It was when I was standing in the middle of the road with my camera that I suddenly felt an eerie sense of history. On the pavement in front of me lay a loose-leaf notebook open to an 8 x 10 photo of North Adams, dated circa 1890. It was identified as, “South from Houghton Street.”
On what was then a dirt road was a row of simple houses. The road stretched out straight ahead for perhaps 300 yards, and then curved gently to the right. In the distance were church steeples on the left, and a long, sloping mountain on the right.
I was asked by the North Adams Historical Society to take 50 or 60 photographs from the approximate vantage points that a collection of old photographs were taken, some more than 100 years old. It has not been an easy task, but it has turned out to be one of the most rewarding and entertaining experiences I have had in North Adams.
How did I find the spot on Houghton Street? Judging by how far away the mountain appeared, I was sure that it was taken from pretty far up. I drove all the way up to North Eagle Street, turned around, and wound my way down Houghton slowly. As I came down a hill and around a curve, I recognized the sloping line of the mountain. I pulled over, got out, walked back up a few yards and turned around.
There I was, alternately looking through my viewfinder, and then looking down at the old photograph, all the while conscious that a car or truck might come over the hill and flatten me at any moment. The strong December wind was a killer; my hands were freezing.
One hundred years had changed a few things. There were a lot of trees blocking the view of the steeples, and some of the houses were missing or looked vastly different. But the roof of the house in the left foreground looked identical to the one in the old photo. So did the way the road curved around to the right farther down. I knew I had the right spot.
It was a strange few moments. After I was finished, I thought to myself: “Some photographer stood in the same spot about 112 years ago and did what I just did. Why was that person taking the picture, and what did he or she think of the view?”
The general locations of most of the other photos were identified. However, some were close-up pictures of storefronts, with the only clue to their locations being the name of the store on the sign and the approximate date of the photo. For those, I looked up the store in the city directories at the library to find the address.
Several were on Eagle Street, among them a 1911 shot of Miller’s Candy Kitchen, now Mia’s Exchange. The façade had changed so radically that it was hard to imagine it being the same place. What’s more, it took me a number of attempts to shoot the photo, because every time I walked over there, a large van was parked in front.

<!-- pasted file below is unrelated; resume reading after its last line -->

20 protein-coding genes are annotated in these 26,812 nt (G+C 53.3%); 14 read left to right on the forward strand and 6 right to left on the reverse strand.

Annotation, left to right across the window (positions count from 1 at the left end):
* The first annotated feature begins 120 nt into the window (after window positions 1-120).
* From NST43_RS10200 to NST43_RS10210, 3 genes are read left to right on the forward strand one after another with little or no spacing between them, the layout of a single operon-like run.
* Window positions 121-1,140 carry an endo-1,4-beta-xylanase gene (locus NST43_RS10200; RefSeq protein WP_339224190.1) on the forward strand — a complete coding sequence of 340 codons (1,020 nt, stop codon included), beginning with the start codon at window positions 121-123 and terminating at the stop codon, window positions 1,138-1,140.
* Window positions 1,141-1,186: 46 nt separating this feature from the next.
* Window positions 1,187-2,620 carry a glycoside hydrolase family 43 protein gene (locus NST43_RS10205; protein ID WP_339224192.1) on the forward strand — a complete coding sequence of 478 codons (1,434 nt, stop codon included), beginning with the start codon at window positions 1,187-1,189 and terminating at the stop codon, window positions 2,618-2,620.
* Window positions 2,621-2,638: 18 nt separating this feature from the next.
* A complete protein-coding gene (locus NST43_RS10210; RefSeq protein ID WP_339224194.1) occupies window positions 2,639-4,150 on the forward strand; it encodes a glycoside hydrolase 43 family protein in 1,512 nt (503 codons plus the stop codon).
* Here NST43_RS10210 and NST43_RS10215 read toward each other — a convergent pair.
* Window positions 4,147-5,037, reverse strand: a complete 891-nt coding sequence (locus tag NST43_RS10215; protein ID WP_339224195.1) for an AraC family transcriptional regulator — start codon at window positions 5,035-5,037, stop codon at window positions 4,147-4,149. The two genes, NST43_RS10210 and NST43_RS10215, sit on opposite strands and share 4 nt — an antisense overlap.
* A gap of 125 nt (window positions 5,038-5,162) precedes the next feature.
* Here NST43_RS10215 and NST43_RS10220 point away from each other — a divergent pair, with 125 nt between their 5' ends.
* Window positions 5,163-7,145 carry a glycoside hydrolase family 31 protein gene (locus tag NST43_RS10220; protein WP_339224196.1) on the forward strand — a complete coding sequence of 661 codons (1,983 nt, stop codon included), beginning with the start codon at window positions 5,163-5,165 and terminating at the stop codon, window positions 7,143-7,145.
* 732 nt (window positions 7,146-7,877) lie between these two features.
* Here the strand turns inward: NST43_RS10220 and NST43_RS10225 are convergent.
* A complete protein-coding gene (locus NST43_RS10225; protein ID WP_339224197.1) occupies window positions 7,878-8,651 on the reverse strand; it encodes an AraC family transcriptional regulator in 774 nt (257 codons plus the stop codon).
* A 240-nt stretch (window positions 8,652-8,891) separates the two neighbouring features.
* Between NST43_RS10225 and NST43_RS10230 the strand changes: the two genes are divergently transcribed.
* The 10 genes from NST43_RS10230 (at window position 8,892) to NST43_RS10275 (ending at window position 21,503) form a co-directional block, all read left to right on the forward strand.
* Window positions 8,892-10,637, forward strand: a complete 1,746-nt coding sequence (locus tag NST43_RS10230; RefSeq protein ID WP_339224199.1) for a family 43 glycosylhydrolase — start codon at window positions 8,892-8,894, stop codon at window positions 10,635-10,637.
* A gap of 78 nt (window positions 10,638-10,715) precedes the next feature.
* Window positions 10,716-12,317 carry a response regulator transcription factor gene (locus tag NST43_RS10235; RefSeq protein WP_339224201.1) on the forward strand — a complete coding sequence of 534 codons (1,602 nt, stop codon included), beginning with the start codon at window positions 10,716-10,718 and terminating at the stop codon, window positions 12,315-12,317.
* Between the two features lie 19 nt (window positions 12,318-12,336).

In most cases, I was able to locate the vantage points by keying in on the one thing that hadn’t changed in the scenes: the mountains. As in the Houghton Street photo, the mountains in the background had unique identifiers, like the way they sloped, or how far away they appeared. This came in handy when I had to locate the place where an old photo of Union Depot had been taken. I figured out that the now-vacant area, just south of the American Legion parking lot, was photographed from a spot near the south entrance to the Legion.
The church steeples also helped. Many of them have not changed in the last 100 years. In one instance, when I was trying to duplicate a scene looking east from the middle of Main Street, it was the relationship between two steeples that gave me perspective.
Several of the pictures presented unusual problems, some amusing and some dangerous. One photo of the corner of Marshall and Main appeared to have been taken either from the second floor or the roof of the old James Hunter Machine Company, the site of the present city hall. After much thought, I figured out that I could come pretty close to the spot by taking the picture from the mayor’s office. So thanks to John Barrett III, I was able to get that one.
A scene looking east from West Main, near K-M Toyota, required me to stand in the middle of perhaps the busiest area of high-speed traffic in the city. Fortunately, a friend was walking by and alerted me when cars were approaching. He cracked, “If you’re not careful, you could wind up being one of the “then” photos.
The most interesting shots (and the saddest) were the areas where urban renewal had torn down buildings like the old city hall, the aforementioned train station, and the gorgeous arched entrance to 85 Main Street (Apothecary Hall).
None had more impact than Randy Trabold’s lovely 1968 photo of Bank Street, facing north from Summer Street. If you look through the narrow alley-like street, bordered on both sides by tall brick and stone buildings, Newberry’s looks like it’s at the other end of a train tunnel. But now, you see cars parked on either side of a sidewalk/divider.
I wonder if 112 years from now, someone will stand at that same spot on Houghton Street and take the same photo I took. What will it look like then? One thing I’m pretty sure about: the sloping mountain will still be there.